Martin first to head early CCCC
William A. Martin served as the first president of the Lee County Industrial Education Center, the institution that grew into Central Carolina Community College. During his tenure, July 1961 to August 1969, Martin set the standard for educational leadership and service to the community that is still a hallmark of the college today. CCCC is celebrating its 50th anniversary during 2011-12.
Avron Upchurch went to work for the Lee County Industrial Education Center in February 1962 as coordinator of the Agricultural Technology program. He worked closely with then-President William Martin until Martin's resignation in 1969 to pursue a doctorate. Upchurch worked as LCIEC assistant director, then left to serve as Lee County Schools assistant superintendent from 1965-68. He returned to the center, which was then called Central Carolina Technical Institute, as director of Occupational Education, and went on to become dean of Instruction. The institution became Central Carolina Community College in 1988 and Upchurch retired as executive vice president and chief academic officer in 1994. He still resides in Sanford.
Hubert Garner was hired by Lee County Industrial Education Center in 1964 to teach the Agriculture Technology program and later became director of Student Services. Garner went on to serve as dean of Student Development Services from 1971 until his retirement in 1991 from the school, which had become Central Carolina Community College. Garner still resides in Sanford.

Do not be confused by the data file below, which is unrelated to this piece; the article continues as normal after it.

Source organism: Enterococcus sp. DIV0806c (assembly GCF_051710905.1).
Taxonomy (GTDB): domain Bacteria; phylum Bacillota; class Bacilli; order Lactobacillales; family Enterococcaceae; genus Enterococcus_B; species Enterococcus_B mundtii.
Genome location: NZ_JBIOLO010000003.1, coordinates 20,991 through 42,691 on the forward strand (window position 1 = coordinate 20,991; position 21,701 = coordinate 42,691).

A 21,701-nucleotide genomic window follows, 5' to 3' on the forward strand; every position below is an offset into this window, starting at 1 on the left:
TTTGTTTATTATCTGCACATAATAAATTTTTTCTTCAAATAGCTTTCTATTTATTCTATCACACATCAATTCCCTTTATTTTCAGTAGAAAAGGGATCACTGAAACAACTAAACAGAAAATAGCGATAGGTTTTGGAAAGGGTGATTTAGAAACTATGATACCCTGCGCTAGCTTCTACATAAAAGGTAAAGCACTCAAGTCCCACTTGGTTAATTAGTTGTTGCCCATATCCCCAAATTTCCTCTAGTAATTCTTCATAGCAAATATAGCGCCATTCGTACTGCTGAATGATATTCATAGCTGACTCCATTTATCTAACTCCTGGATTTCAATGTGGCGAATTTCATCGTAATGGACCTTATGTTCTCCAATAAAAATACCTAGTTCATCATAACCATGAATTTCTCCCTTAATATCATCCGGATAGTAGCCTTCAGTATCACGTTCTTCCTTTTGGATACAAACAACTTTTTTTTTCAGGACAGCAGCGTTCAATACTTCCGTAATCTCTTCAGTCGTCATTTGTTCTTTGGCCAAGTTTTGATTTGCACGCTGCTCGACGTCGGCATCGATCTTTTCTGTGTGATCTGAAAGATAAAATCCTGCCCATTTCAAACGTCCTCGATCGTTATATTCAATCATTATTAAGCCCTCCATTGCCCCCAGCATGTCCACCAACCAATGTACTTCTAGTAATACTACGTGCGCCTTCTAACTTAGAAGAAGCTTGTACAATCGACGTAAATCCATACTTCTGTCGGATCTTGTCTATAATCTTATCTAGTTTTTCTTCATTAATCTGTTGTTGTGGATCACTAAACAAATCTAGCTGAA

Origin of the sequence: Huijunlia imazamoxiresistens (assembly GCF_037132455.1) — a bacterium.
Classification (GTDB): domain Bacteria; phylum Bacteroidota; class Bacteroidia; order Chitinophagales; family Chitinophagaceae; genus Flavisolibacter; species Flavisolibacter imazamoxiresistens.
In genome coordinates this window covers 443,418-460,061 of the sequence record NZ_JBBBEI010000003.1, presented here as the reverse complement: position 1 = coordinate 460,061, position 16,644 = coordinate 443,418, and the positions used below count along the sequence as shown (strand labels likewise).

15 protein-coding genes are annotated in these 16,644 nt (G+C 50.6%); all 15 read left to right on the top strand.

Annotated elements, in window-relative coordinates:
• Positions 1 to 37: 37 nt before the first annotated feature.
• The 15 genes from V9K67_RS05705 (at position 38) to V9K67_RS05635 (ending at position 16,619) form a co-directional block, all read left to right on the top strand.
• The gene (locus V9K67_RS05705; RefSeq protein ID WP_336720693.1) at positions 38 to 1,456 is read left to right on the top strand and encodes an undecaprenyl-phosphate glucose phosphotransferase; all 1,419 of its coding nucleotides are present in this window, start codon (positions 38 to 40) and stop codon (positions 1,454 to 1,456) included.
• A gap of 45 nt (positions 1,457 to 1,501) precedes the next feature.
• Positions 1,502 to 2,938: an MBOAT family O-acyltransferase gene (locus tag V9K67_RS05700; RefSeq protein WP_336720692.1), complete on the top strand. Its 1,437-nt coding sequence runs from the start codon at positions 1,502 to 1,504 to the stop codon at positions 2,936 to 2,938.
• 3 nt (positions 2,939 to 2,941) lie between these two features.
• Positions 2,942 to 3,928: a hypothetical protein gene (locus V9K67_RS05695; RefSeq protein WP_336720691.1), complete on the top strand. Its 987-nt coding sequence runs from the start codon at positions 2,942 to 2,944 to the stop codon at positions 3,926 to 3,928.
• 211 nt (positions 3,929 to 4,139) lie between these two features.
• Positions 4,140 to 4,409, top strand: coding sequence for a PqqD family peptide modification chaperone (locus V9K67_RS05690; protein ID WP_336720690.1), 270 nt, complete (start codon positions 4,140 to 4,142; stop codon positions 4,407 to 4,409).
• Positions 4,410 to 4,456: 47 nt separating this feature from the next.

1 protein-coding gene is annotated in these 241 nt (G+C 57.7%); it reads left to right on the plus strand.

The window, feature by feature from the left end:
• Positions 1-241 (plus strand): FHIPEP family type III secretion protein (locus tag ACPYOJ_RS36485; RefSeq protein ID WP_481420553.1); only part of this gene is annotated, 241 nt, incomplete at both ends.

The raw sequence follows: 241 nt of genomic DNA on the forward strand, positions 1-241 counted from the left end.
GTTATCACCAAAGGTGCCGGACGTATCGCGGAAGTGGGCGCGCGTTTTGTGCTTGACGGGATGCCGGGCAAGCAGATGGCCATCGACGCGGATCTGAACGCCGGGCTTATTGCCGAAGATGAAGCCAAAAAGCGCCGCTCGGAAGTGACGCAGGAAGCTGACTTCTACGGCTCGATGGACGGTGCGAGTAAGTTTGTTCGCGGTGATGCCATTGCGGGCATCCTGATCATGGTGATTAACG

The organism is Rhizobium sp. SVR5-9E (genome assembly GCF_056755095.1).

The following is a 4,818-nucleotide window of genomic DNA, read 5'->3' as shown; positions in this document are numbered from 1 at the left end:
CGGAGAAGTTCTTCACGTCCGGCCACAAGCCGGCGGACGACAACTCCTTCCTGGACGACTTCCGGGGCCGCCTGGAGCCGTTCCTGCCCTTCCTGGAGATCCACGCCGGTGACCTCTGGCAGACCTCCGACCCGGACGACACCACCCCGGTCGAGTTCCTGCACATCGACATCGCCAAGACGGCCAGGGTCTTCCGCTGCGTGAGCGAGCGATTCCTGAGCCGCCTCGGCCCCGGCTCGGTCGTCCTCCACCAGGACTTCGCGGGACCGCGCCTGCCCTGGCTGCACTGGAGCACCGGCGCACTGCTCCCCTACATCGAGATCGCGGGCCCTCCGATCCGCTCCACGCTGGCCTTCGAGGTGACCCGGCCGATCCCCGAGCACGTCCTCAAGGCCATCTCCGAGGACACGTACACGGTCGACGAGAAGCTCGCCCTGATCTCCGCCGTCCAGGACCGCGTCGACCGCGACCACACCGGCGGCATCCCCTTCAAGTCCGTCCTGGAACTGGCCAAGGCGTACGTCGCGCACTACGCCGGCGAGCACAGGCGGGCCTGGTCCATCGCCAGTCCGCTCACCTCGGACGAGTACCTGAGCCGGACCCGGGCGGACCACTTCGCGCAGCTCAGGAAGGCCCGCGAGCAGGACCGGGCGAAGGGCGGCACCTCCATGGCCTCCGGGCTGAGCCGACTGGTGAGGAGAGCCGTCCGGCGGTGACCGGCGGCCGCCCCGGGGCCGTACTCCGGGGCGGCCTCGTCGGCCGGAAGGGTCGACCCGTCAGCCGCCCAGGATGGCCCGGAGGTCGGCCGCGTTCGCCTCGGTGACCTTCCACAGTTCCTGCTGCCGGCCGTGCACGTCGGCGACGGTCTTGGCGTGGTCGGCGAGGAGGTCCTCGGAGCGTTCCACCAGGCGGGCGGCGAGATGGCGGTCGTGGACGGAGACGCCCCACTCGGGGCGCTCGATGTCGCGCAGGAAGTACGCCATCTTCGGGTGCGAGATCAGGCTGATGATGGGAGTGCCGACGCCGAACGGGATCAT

Elbert Price, now deceased, was hired in July 1964 as an agriculture teacher, and became the institution's business manager, then dean of Administrative Services, serving until his retirement in 1990.
Shepherd Rice, now deceased, was coordinator of Diversified Occupations at Sanford Central High School when he became involved in working to establish the LCIEC. He was hired as the institution's first employee, serving as counselor coordinator starting July 1, 1961, the same date Director (later President) William Martin began his duties. Rice went on to become the institution's director of Vocational Education.
The first building of the Lee County Industrial Education Center was erected in 1961 and opened for classes in 1962. The dedicatory plaque still hangs in the building, now called Douglas H. Wilkinson Sr. Hall in honor of an early trustee.
The first building of the Lee County Industrial Education Center opened for classes in 1962. The building has been expanded and still serves as a classroom/shop facility for the institution, now known as Central Carolina Community College. The building has been named Douglas H. Wilkinson Sr. Hall in honor of an early trustee.
Automotive engine repair was one of the first programs taught at the Lee County Industrial Education Center. The program continues today at Central Carolina Community College, with students now trained on computers as well as hands-on under the hood.
The Adult Education Center of Central Carolina Technical Institute (now Central Carolina Community College) opened in 1966 to provide literacy and vocational training for Lee County residents. The building was the former County Home for indigents. The building was torn down to make room for the Dennis A. Wicker Civic Center, which opened in 1991 as part of the college.
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